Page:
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Sun, Aug 28, 2022

Robb Woulfe

Robb Woulfe - Director Ejecutivo

Stretching Beyond, Within, and Across Our Walls

A big red ball has rolled into town to commemorate the MAH’s 25th anniversary. Titled RedBall Project, this inflatable mobile sculpture by American artist Kurt Perschke has been traveling the world since 2001.

Measuring 15 feet in diameter and weighing 250 pounds, the public artwork has already started its weeklong journey around Santa Cruz County. The giant orb is popping up in places both unlikely and familiar, exploring the area’s unique architectural landscape and history in a series of daily installations ranging from the Santa Cruz Wharf and downtown Watsonville to the MAH itself.

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So why a red ball? Here's an explanation from Perschke:

The magnetic, playful, and charismatic nature of the RedBall allows the work to access the imagination embedded in all of us. On the surface, the experience seems to be about the ball itself as an object, but the true power of the project is what it can create for those who experience it. It opens a doorway to imagine what if?

For me, the experience is more than just imagination; it represents the creative impulse that lies in all of us—the simple act of seeing a place with fresh eyes. Besides its obvious connection to the MAH’s visual iconography, the RedBall is a great representation of the spirit and vision of our museum, which for a quarter century has pushed beyond its four walls into the community. It challenges us to transform and redefine spaces, and like the MAH, it meets people where they are, offering a different kind of access point.

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This month marks 25 years since our museum officially came into existence—the result of the 1996 merging of the Santa Cruz Historical Society (founded in 1954) and the Art Museum of Santa Cruz County (founded in 1981).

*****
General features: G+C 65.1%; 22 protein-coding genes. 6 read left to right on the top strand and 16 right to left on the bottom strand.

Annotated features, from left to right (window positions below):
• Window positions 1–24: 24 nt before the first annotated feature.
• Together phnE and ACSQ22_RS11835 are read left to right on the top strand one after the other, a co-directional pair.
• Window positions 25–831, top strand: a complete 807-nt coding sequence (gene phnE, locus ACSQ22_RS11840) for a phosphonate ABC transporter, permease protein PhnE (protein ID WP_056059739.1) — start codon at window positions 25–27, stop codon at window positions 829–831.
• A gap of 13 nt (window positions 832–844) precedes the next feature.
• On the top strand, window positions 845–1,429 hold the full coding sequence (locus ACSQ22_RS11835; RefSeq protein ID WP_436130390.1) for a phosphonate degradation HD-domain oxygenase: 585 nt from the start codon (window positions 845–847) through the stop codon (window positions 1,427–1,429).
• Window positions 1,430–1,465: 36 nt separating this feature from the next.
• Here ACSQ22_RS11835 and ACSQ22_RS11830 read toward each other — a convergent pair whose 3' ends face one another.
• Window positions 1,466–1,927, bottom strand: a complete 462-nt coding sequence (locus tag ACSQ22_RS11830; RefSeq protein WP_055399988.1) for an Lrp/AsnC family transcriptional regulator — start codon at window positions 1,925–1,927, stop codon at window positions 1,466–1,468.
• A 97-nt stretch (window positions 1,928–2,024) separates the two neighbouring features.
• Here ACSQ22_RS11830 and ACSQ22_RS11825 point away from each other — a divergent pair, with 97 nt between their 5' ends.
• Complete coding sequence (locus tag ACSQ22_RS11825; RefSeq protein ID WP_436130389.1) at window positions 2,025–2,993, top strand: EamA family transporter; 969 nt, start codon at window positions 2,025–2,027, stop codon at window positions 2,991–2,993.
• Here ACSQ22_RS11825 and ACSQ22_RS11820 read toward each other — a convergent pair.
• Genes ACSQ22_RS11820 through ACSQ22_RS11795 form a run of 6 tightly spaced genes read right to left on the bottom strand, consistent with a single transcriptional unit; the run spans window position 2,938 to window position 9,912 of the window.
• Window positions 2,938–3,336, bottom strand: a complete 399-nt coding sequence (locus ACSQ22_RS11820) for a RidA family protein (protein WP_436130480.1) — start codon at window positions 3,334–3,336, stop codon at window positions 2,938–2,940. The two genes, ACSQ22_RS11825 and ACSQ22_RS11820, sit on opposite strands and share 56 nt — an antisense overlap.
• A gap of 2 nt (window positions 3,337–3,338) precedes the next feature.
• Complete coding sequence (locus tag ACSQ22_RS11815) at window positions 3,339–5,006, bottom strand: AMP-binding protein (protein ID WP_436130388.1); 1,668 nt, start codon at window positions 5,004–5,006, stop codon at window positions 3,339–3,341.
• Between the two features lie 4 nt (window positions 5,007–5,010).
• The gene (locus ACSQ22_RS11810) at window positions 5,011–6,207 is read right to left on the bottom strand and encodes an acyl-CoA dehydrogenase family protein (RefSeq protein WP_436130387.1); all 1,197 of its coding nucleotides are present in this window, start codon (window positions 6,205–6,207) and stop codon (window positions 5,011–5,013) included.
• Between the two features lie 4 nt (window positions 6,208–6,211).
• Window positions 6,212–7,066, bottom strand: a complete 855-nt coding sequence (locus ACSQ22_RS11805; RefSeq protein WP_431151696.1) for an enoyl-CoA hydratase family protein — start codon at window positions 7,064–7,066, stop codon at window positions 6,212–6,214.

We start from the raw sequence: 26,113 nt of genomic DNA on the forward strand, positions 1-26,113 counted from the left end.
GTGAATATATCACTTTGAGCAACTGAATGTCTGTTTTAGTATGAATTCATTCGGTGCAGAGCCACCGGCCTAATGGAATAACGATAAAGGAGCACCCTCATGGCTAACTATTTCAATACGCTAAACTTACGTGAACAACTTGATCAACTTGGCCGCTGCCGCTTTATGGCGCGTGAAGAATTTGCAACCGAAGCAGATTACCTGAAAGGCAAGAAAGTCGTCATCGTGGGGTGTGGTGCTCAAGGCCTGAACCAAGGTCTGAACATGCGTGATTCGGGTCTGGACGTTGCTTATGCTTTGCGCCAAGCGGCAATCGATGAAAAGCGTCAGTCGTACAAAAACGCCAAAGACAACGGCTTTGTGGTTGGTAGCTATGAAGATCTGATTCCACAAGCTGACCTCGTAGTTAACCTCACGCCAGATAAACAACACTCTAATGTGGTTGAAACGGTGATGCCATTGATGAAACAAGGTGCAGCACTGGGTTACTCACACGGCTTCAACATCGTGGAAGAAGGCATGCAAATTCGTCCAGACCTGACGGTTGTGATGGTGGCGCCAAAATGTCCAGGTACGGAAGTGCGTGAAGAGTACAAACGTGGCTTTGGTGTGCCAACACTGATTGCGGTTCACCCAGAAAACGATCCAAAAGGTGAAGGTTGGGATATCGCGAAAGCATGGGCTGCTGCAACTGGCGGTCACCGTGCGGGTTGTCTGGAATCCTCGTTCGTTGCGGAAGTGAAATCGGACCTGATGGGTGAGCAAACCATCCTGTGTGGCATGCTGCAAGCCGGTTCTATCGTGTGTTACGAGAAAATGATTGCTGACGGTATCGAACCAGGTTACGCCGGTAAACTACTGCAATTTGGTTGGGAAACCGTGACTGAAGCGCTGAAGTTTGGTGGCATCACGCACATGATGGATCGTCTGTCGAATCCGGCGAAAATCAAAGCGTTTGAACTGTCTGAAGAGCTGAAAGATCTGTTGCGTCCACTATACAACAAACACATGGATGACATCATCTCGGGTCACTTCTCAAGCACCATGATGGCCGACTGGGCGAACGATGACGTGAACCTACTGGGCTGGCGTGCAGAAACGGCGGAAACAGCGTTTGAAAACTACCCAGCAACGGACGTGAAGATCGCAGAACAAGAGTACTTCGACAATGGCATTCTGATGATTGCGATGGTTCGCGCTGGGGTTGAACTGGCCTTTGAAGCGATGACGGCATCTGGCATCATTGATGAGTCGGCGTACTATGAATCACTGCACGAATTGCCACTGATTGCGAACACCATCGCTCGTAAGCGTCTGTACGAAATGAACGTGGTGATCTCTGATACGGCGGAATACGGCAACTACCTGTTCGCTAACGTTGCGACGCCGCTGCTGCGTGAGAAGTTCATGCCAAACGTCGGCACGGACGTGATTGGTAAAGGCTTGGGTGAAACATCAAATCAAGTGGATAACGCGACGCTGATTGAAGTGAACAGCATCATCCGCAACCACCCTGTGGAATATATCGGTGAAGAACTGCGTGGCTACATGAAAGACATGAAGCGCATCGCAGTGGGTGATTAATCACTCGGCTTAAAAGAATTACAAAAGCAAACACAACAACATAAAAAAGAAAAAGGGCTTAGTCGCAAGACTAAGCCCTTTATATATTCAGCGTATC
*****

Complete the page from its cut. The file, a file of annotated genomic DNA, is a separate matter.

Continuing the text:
In fact, the MAH’s story dates back to the mid-1980s, when its parent organizations joined forces to build a center for art, history, and community in downtown Santa Cruz. With support from the McPherson family, local donations, and a federal grant following the 1989 Loma Prieta earthquake, the ribbon was cut on the new McPherson Center—the core structure of the museum’s campus—before the two cultural entities merged into one.

Today, the MAH is recognized as one of the most creative and forward-thinking community museums in the country, distinguished by its trailblazing programs and interdisciplinary approach to community building.

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Through gatherings like CommonGround, the MAH creates experiences filled with wonder, spectacle, and awe, generating excitement that draws locals and visitors alike to our public arenas to interact in the shared space of creative inspiration. Supported by partner programming and local artists’ work, the new festival will strengthen our sense of place while increasing access to meaningful and high quality visual and performing arts.

The MAH is an important cultural resource known for its exhibitions, programs, collections, and publications, housed within a civic landmark in the heart of downtown. It is distinguished by its community collaboration, eclecticism, and commitment to being a museum without walls—a major step towards being the revitalization of Abbott Square, which enabled us to connect with the community outside our physical building. The MAH is without walls in another sense too, as we work to ensure that all of our spaces—indoor, outdoor, and online—are welcoming and inclusive for all people.

To celebrate our special anniversary, we offer a humongous sphere of colorful happiness as our gift to the community that has supported us for more than 25 years. Our institution was founded on the idea of using art and local history to bring people together—a belief that is still core to our mission. We see this milestone year as a way to honor the past and embrace the future. And like the RedBall itself, we will continue to invite others into our story by igniting shared experiences and unexpected connections.

You can find the RedBall squeezed into and around well-known Santa Cruz landmarks by following the MAH and the artist on social media (@santacruzmah and @redballproject). We also invite you to follow the traveling artwork around live each day as local buildings, parks, piers, and more become the canvas for this celebratory installation.